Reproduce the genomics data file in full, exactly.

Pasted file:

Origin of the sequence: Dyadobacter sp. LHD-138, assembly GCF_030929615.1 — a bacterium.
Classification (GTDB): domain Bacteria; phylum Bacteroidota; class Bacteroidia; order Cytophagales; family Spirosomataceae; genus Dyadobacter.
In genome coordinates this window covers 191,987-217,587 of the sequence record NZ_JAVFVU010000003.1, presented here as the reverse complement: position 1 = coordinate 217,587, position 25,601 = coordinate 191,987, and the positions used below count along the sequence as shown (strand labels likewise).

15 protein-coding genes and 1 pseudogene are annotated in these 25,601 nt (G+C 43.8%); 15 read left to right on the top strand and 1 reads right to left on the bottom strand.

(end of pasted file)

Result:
Origin of the sequence: Dyadobacter sp. LHD-138, assembly GCF_030929615.1 — a bacterium.
Classification (GTDB): domain Bacteria; phylum Bacteroidota; class Bacteroidia; order Cytophagales; family Spirosomataceae; genus Dyadobacter.
In genome coordinates this window covers 191,987-217,587 of the sequence record NZ_JAVFVU010000003.1, presented here as the reverse complement: position 1 = coordinate 217,587, position 25,601 = coordinate 191,987, and the positions used below count along the sequence as shown (strand labels likewise).

15 protein-coding genes and 1 pseudogene are annotated in these 25,601 nt (G+C 43.8%); 15 read left to right on the top strand and 1 reads right to left on the bottom strand.